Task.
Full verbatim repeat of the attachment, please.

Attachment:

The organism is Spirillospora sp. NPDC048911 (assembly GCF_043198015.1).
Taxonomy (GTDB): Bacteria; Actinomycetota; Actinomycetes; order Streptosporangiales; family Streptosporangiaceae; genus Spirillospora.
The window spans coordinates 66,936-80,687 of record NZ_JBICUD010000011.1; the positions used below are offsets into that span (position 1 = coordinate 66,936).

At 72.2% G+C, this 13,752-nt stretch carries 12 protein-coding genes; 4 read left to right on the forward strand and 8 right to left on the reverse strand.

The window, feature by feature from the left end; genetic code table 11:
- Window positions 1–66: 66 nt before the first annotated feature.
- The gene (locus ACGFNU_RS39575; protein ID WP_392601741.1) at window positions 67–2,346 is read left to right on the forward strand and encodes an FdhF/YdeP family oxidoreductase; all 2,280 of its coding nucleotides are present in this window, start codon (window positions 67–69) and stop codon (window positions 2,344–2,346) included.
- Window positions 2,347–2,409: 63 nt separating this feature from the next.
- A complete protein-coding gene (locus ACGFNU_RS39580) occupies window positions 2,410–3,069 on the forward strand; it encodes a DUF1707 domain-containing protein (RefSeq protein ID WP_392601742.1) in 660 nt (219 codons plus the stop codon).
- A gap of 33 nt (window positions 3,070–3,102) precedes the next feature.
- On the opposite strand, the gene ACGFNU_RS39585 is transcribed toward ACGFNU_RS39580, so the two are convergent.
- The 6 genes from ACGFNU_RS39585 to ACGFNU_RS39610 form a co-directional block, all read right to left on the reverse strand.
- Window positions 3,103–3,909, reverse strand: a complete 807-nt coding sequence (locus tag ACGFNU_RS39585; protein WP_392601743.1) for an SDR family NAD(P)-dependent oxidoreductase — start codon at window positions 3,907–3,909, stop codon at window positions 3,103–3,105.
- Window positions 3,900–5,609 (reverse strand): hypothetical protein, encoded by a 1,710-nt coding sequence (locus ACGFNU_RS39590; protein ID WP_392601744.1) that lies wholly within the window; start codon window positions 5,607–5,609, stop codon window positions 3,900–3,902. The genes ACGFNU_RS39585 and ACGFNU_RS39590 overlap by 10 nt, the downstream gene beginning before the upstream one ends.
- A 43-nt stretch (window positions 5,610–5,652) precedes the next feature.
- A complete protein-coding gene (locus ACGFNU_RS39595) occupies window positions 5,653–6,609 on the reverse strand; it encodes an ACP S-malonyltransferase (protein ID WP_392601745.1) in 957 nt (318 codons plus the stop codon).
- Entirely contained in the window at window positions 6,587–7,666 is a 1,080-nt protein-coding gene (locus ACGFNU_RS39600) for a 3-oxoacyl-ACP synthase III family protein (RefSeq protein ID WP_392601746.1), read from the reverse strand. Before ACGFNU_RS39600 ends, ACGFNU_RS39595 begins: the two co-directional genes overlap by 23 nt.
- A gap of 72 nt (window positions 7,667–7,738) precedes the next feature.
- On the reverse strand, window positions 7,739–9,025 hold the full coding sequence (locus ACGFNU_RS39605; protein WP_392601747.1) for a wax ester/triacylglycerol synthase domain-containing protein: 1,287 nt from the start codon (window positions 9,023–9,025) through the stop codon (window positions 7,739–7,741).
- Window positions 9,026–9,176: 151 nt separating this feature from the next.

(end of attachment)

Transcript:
The organism is Spirillospora sp. NPDC048911 (assembly GCF_043198015.1).
Taxonomy (GTDB): Bacteria; Actinomycetota; Actinomycetes; order Streptosporangiales; family Streptosporangiaceae; genus Spirillospora.
The window spans coordinates 66,936-80,687 of record NZ_JBICUD010000011.1; the positions used below are offsets into that span (position 1 = coordinate 66,936).

At 72.2% G+C, this 13,752-nt stretch carries 12 protein-coding genes; 4 read left to right on the forward strand and 8 right to left on the reverse strand.

The window, feature by feature from the left end; genetic code table 11:
- Window positions 1–66: 66 nt before the first annotated feature.
- The gene (locus ACGFNU_RS39575; protein ID WP_392601741.1) at window positions 67–2,346 is read left to right on the forward strand and encodes an FdhF/YdeP family oxidoreductase; all 2,280 of its coding nucleotides are present in this window, start codon (window positions 67–69) and stop codon (window positions 2,344–2,346) included.
- Window positions 2,347–2,409: 63 nt separating this feature from the next.
- A complete protein-coding gene (locus ACGFNU_RS39580) occupies window positions 2,410–3,069 on the forward strand; it encodes a DUF1707 domain-containing protein (RefSeq protein ID WP_392601742.1) in 660 nt (219 codons plus the stop codon).
- A gap of 33 nt (window positions 3,070–3,102) precedes the next feature.
- On the opposite strand, the gene ACGFNU_RS39585 is transcribed toward ACGFNU_RS39580, so the two are convergent.
- The 6 genes from ACGFNU_RS39585 to ACGFNU_RS39610 form a co-directional block, all read right to left on the reverse strand.
- Window positions 3,103–3,909, reverse strand: a complete 807-nt coding sequence (locus tag ACGFNU_RS39585; protein WP_392601743.1) for an SDR family NAD(P)-dependent oxidoreductase — start codon at window positions 3,907–3,909, stop codon at window positions 3,103–3,105.
- Window positions 3,900–5,609 (reverse strand): hypothetical protein, encoded by a 1,710-nt coding sequence (locus ACGFNU_RS39590; protein ID WP_392601744.1) that lies wholly within the window; start codon window positions 5,607–5,609, stop codon window positions 3,900–3,902. The genes ACGFNU_RS39585 and ACGFNU_RS39590 overlap by 10 nt, the downstream gene beginning before the upstream one ends.
- A 43-nt stretch (window positions 5,610–5,652) precedes the next feature.
- A complete protein-coding gene (locus ACGFNU_RS39595) occupies window positions 5,653–6,609 on the reverse strand; it encodes an ACP S-malonyltransferase (protein ID WP_392601745.1) in 957 nt (318 codons plus the stop codon).
- Entirely contained in the window at window positions 6,587–7,666 is a 1,080-nt protein-coding gene (locus ACGFNU_RS39600) for a 3-oxoacyl-ACP synthase III family protein (RefSeq protein ID WP_392601746.1), read from the reverse strand. Before ACGFNU_RS39600 ends, ACGFNU_RS39595 begins: the two co-directional genes overlap by 23 nt.
- A gap of 72 nt (window positions 7,667–7,738) precedes the next feature.
- On the reverse strand, window positions 7,739–9,025 hold the full coding sequence (locus ACGFNU_RS39605; protein WP_392601747.1) for a wax ester/triacylglycerol synthase domain-containing protein: 1,287 nt from the start codon (window positions 9,023–9,025) through the stop codon (window positions 7,739–7,741).
- Window positions 9,026–9,176: 151 nt separating this feature from the next.